20 minutes and 12 km away from Milan, towards the Parco Sud di Milano, there is a place where the reality still maintains a rural essence.
Peasants, milkers and shepherds keep this area alive, preserving and jealously guarding old traditions.
The passing of time is mostly read with the help of sunlight; mobile phones are only used when strictly necessary. General administration such as accounting, milk quotas and the traceability of the livestock is still noted down by hands.
Milan is a stone’s throw away but to some it is as far as New York.
Making ends meet is not easy, the stringent European’s regulations force farmers and breeders to continuous economic sacrifices to make areas and structures compliant.
During my journey in this rural community, I had the opportunity to meet people who took me in a world that I had not known until then.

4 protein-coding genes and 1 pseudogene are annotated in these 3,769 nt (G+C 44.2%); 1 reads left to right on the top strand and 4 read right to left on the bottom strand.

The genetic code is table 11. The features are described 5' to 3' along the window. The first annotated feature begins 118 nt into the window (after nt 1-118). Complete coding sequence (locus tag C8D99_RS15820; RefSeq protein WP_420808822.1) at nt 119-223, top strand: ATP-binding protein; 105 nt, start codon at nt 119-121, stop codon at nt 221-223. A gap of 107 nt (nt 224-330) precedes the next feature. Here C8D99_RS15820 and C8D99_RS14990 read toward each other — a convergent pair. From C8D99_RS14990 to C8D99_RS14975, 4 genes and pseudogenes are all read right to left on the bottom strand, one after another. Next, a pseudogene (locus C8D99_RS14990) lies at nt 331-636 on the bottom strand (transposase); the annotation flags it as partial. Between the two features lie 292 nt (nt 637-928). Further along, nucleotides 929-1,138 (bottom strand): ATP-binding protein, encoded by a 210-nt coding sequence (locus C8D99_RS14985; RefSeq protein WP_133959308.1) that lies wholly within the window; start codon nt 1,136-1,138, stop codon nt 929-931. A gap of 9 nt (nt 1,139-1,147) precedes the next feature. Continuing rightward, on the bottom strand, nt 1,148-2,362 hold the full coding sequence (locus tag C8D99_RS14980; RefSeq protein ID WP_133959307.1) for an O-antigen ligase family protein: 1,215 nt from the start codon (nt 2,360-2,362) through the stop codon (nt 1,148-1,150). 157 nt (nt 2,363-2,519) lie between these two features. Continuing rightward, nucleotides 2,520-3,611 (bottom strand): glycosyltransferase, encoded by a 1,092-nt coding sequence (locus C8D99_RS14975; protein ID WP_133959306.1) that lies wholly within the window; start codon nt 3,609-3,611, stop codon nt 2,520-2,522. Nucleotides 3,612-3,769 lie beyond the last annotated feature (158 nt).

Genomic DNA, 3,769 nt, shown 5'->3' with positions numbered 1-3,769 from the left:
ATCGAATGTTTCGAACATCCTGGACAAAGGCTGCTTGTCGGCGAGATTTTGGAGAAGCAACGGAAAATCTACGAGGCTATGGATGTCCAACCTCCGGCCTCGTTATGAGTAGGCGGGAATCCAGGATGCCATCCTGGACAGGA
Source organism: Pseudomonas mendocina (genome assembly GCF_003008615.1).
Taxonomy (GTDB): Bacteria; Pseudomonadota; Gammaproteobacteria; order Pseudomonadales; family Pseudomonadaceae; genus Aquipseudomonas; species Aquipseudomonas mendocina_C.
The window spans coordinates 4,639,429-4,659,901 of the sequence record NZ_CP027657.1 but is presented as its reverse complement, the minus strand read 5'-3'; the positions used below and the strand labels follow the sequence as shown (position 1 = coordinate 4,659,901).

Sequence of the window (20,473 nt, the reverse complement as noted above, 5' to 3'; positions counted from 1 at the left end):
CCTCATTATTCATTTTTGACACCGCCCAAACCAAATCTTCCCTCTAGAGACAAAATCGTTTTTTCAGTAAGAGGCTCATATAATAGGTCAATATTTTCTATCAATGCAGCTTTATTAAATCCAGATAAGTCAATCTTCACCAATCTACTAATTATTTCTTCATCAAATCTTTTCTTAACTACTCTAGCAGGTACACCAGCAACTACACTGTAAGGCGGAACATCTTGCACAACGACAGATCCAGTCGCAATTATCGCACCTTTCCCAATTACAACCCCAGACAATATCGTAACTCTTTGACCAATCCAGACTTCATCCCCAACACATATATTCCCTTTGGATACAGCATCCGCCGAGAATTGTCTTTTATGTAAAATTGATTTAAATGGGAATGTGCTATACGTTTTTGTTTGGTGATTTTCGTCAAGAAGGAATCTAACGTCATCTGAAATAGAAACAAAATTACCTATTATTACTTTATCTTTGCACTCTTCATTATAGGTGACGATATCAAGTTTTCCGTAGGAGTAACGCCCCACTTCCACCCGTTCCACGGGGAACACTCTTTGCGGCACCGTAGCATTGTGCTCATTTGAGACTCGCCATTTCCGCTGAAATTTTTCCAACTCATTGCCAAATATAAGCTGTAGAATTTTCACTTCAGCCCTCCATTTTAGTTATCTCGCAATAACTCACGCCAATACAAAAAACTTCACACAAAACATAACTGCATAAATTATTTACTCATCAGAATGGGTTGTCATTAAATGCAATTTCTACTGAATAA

I followed them, listened and photographed them with my camera; they taught me how to adapt to their rhythm, slow and precise, unknown to my everyday life, but well ingrained within myself.
I went from one farm to another, day by day, I walked through the fields, finding myself in places untouched by the passing of the time; these are landscapes and views from American movies.
20 Minutes to Milan is the continuation of a photographic and anthropological project of a territory which is still evolving, a project driven by the desire to know origins and people.
A testimony of the deep and ongoing connection between one of the last farming reality of the outskirts of Milan and its past.